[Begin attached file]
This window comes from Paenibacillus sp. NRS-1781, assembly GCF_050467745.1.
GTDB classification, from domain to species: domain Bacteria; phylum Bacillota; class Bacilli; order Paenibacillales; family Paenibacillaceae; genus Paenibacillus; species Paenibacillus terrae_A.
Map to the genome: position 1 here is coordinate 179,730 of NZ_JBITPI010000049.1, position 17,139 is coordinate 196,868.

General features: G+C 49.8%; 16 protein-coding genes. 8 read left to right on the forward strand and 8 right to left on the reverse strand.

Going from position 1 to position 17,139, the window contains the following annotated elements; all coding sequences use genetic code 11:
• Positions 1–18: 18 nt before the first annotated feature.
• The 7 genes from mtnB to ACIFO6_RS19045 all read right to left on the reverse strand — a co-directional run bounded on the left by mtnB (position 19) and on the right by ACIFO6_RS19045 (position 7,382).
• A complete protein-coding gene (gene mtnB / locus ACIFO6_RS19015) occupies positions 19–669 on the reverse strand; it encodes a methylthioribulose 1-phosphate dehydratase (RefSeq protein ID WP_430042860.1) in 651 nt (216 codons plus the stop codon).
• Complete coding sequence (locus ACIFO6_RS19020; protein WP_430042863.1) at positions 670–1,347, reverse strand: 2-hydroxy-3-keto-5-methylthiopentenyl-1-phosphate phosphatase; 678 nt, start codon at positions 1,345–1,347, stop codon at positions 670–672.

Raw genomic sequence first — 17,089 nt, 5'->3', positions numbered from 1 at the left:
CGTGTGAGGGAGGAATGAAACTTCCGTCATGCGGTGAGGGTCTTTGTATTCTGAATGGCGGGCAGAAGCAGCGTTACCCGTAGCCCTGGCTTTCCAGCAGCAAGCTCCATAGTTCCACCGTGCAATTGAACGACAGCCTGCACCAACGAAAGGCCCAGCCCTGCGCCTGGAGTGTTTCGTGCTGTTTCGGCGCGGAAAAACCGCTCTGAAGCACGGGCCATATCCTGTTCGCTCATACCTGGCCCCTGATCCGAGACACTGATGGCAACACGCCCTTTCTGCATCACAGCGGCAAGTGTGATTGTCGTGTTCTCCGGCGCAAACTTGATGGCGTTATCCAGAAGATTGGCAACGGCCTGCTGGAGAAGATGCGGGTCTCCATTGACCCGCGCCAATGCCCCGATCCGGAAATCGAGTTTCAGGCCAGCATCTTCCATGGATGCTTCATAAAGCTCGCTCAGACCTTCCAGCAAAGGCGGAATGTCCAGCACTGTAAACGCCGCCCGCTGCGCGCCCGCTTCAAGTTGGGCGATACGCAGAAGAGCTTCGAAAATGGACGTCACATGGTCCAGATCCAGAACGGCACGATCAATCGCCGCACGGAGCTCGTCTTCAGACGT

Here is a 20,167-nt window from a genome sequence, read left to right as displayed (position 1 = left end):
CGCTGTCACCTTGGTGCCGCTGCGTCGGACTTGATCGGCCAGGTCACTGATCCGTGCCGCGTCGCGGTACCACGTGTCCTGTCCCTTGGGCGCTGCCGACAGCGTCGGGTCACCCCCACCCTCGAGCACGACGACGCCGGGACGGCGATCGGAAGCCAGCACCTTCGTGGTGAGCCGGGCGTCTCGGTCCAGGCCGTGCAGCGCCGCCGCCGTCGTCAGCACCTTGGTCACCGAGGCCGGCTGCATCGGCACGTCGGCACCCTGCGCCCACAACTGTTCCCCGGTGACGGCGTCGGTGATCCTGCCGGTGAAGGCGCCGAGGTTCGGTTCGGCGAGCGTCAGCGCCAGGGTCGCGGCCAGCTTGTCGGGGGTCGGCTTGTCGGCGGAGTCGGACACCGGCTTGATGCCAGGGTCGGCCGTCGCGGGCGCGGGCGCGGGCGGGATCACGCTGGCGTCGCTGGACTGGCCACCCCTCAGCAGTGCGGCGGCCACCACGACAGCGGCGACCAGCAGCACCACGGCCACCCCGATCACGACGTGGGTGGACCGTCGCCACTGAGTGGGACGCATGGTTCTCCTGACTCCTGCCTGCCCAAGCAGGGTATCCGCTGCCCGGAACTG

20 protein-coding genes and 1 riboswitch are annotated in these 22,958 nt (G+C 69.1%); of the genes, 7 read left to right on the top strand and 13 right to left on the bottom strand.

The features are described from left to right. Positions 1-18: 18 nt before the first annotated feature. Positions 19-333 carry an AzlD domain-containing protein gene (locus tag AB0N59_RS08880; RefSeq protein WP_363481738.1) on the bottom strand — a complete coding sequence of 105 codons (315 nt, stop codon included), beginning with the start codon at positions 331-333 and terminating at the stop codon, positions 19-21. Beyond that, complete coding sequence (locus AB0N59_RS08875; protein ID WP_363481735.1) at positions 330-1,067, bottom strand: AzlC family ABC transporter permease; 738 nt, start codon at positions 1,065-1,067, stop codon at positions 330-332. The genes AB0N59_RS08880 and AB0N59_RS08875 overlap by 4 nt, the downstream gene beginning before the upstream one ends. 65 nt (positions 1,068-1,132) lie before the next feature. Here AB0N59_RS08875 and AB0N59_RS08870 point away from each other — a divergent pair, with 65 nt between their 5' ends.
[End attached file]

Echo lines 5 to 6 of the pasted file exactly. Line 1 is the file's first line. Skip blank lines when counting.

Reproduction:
Going from position 1 to position 17,139, the window contains the following annotated elements; all coding sequences use genetic code 11:
• Positions 1–18: 18 nt before the first annotated feature.